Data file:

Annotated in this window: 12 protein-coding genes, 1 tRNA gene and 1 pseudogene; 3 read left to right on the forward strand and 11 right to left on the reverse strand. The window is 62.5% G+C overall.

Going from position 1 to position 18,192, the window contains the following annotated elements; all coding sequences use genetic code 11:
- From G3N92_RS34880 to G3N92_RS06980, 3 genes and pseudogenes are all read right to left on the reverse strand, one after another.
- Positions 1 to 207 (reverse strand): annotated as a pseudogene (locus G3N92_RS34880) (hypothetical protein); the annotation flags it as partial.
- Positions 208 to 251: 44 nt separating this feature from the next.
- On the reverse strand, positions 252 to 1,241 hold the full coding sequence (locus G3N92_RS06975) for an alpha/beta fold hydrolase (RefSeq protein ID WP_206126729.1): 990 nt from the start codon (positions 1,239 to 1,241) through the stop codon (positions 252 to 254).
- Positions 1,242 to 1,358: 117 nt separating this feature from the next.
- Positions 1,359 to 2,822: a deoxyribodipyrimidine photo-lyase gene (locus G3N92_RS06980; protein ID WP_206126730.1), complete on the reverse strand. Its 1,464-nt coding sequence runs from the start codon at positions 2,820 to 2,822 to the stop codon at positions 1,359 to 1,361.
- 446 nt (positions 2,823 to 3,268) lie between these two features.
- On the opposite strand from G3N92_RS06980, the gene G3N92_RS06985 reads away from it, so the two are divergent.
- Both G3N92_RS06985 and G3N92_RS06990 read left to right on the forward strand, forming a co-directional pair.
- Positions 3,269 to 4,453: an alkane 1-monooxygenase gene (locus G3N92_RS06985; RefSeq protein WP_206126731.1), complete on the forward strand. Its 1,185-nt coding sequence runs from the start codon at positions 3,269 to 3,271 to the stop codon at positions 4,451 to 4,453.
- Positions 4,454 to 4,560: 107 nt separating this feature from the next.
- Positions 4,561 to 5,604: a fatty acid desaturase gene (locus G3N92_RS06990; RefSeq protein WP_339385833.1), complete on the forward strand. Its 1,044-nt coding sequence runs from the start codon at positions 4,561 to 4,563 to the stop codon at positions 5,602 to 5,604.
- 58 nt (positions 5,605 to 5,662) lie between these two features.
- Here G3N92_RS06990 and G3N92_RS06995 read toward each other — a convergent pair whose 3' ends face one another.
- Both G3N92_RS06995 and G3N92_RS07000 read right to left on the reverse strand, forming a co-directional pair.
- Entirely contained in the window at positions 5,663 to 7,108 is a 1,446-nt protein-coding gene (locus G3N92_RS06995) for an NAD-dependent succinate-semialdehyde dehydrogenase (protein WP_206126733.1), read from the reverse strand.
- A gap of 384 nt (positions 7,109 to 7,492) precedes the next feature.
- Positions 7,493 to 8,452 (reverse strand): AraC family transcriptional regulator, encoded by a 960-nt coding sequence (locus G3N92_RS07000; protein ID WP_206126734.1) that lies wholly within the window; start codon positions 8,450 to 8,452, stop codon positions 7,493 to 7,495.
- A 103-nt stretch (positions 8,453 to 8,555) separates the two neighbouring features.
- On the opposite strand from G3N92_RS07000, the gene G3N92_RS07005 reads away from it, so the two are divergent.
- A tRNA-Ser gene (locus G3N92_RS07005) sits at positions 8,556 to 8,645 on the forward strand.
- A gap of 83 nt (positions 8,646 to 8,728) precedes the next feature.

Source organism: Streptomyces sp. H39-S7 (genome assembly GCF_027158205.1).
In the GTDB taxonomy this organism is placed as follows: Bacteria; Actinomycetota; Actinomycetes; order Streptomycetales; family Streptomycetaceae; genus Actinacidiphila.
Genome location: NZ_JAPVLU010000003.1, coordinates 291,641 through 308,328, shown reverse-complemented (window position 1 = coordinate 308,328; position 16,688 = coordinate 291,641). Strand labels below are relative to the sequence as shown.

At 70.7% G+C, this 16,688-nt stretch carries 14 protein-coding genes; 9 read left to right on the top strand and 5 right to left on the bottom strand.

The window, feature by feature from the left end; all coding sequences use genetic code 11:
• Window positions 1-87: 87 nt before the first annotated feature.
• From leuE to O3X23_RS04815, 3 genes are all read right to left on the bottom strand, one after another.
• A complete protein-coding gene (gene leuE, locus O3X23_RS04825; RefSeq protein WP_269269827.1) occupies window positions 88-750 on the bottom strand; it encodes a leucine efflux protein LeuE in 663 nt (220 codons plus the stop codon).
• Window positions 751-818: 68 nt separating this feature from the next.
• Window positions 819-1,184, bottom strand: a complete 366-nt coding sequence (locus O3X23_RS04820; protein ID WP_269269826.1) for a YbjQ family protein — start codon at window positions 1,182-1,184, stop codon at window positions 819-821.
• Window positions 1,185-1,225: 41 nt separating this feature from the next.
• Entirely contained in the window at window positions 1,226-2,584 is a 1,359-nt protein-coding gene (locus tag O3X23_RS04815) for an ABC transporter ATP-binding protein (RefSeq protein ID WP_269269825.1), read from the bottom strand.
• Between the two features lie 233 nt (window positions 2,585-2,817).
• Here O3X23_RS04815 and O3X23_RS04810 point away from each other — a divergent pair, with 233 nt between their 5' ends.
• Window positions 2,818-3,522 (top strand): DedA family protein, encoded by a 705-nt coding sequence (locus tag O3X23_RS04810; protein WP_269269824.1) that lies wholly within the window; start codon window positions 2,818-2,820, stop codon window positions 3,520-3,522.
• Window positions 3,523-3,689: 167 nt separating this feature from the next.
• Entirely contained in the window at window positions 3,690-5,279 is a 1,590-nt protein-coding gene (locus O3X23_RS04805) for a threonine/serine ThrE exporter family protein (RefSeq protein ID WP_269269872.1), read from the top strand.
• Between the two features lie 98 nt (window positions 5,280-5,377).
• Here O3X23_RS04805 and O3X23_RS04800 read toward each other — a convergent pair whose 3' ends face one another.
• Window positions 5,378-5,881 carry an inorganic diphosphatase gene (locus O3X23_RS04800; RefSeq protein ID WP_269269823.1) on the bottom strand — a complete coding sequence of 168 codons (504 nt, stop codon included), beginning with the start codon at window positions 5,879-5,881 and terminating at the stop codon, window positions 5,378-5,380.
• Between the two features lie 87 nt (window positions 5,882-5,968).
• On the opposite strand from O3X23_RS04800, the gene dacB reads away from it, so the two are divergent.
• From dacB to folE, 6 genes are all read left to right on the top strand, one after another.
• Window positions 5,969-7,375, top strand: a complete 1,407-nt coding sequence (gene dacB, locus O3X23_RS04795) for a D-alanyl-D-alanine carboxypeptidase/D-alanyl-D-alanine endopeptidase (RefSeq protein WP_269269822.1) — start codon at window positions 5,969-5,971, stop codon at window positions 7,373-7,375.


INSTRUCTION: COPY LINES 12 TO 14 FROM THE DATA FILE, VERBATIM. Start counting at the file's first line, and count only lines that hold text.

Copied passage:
- Positions 3,269 to 4,453: an alkane 1-monooxygenase gene (locus G3N92_RS06985; RefSeq protein WP_206126731.1), complete on the forward strand. Its 1,185-nt coding sequence runs from the start codon at positions 3,269 to 3,271 to the stop codon at positions 4,451 to 4,453.
- Positions 4,454 to 4,560: 107 nt separating this feature from the next.
- Positions 4,561 to 5,604: a fatty acid desaturase gene (locus G3N92_RS06990; RefSeq protein WP_339385833.1), complete on the forward strand. Its 1,044-nt coding sequence runs from the start codon at positions 4,561 to 4,563 to the stop codon at positions 5,602 to 5,604.